Sticking points, including financing problems, appear to be jeopardizing Sam Fingold's attempt to buy the Penguins, and his letter of intent might expire in the next several days, sources close to the sales process said yesterday. Mr. Fingold, a Toronto native and Hartford, Conn., real estate developer, entered into the agreement July 28 for exclusive rights to negotiate a purchase agreement with the team. His offer is believed to be $175 million. One source said the two sides disagree about fundamental business points but would not elaborate.continued
HockeyJournal.com sat down with player agent Matt Keator recently. A quick read but very informative. I will cut to the chase...
The bottom line is seeing to it that my player has the best opportunity for long-term NHL success.more...
from Pierre Lebrun of the CP via Canada.com,
Moose Factory's prodigal son Jonathan Cheechoo continues to make the northern Ontario town of 2,700 as proud as ever, claiming the Rocket Richard Trophy last season with a magical 57-goal season. The San Jose Sharks star winger says his accomplishment didn't really hit home until he saw the reaction of his family and friends this summer. "Everyone was really happy and proud," Cheechoo said from San Jose, where he returned to last week. "I guess I realized it then, it sunk in. It was a neat feeling."continued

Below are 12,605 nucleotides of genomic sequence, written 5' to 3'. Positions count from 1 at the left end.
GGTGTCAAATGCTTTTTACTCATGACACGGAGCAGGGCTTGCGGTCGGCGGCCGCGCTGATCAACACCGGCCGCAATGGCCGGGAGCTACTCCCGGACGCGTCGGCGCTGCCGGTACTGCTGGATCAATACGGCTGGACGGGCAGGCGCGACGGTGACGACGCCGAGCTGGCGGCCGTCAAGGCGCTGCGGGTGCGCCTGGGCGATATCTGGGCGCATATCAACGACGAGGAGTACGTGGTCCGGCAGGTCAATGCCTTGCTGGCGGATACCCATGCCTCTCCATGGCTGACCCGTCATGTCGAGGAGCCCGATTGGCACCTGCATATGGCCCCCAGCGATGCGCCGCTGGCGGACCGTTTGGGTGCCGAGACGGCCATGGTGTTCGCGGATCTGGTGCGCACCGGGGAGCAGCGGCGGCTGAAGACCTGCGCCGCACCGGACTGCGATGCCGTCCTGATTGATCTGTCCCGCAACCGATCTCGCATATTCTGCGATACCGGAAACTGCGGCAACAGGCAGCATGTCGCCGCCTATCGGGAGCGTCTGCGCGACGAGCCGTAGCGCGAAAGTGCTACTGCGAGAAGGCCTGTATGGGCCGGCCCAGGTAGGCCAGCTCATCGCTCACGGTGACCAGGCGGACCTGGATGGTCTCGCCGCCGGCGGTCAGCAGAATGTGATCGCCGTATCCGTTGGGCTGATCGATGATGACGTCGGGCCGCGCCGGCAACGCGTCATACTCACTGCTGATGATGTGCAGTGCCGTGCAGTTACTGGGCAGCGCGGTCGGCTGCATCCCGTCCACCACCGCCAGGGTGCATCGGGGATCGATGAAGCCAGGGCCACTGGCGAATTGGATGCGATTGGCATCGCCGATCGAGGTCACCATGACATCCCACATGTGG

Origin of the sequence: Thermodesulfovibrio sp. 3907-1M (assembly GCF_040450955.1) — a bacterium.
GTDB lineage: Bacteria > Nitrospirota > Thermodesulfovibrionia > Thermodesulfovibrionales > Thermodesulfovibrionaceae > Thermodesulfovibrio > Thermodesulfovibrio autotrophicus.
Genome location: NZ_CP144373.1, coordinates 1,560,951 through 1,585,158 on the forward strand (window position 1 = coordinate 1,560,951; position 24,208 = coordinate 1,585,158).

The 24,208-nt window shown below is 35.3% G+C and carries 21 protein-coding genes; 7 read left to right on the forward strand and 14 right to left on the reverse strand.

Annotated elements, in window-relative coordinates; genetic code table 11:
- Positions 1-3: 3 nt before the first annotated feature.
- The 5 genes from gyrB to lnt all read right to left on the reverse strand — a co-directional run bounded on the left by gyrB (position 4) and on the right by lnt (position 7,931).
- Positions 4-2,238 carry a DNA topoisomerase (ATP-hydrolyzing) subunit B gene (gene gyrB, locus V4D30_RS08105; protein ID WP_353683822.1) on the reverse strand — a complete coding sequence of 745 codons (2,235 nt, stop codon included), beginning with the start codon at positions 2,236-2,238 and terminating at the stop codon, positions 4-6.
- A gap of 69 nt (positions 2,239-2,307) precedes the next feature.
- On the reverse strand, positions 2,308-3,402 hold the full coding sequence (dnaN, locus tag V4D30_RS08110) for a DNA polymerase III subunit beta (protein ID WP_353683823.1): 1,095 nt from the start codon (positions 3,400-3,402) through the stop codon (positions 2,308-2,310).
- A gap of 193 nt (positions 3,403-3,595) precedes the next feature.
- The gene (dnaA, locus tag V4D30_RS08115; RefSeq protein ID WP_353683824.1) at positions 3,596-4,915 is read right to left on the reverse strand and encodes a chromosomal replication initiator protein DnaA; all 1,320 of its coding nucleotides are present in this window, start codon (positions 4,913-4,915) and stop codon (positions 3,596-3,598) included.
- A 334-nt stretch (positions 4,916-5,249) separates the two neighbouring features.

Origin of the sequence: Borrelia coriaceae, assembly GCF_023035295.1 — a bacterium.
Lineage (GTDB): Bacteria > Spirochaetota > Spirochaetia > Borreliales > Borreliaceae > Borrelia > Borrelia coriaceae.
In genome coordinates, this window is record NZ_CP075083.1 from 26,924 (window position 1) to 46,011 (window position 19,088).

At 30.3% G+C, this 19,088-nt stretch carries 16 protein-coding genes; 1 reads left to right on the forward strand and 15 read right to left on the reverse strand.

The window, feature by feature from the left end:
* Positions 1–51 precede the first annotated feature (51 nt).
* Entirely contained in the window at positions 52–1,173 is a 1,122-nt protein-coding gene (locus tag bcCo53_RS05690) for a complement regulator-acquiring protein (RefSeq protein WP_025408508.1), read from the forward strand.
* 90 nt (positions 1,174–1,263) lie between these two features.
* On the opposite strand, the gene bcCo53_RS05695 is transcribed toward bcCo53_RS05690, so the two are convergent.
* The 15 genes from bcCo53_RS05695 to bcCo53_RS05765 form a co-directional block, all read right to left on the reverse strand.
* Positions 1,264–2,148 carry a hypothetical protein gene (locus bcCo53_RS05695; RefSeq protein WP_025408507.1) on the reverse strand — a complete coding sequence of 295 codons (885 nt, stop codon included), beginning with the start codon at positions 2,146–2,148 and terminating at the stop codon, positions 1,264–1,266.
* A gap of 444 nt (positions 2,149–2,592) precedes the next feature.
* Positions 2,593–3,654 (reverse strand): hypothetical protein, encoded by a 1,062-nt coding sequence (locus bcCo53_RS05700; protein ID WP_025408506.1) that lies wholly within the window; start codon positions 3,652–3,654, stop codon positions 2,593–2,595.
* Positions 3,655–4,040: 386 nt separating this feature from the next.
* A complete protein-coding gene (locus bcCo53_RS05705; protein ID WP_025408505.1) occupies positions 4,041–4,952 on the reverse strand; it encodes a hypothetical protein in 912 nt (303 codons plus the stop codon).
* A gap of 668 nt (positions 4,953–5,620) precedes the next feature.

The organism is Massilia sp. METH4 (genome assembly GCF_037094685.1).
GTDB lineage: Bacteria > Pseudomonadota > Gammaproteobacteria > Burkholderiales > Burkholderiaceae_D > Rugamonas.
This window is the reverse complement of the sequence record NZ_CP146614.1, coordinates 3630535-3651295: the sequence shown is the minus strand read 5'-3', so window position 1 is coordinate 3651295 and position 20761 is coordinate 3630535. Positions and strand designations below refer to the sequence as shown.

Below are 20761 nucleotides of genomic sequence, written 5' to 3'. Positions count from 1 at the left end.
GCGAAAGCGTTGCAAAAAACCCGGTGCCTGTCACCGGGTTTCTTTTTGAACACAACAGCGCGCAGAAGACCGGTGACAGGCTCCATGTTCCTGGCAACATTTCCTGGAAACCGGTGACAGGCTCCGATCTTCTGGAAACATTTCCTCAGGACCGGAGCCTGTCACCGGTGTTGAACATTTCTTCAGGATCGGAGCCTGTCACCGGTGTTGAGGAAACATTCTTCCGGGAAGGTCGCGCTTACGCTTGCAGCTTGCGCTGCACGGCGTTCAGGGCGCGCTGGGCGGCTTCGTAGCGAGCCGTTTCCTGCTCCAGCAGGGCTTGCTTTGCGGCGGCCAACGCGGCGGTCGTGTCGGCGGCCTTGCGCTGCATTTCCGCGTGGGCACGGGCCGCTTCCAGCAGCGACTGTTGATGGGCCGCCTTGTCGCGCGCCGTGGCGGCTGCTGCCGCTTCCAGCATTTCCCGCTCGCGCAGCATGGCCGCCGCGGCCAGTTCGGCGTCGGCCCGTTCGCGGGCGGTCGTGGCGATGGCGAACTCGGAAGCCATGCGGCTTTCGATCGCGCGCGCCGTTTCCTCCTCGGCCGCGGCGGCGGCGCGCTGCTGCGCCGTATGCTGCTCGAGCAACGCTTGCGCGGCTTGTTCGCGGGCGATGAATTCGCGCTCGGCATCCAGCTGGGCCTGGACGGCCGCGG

from the CP via TSN,
The Anaheim Ducks are primed for a run at the Stanley Cup this season, a young and talented roster seasoned by last year's run to the Western Conference final. Oh, and it's a club that's added superstar defenceman Chris Pronger. "I know it's fashionable in our line of work to downplay your chances going into a season because all your planning is still just on paper," says Ducks GM Brian Burke.continued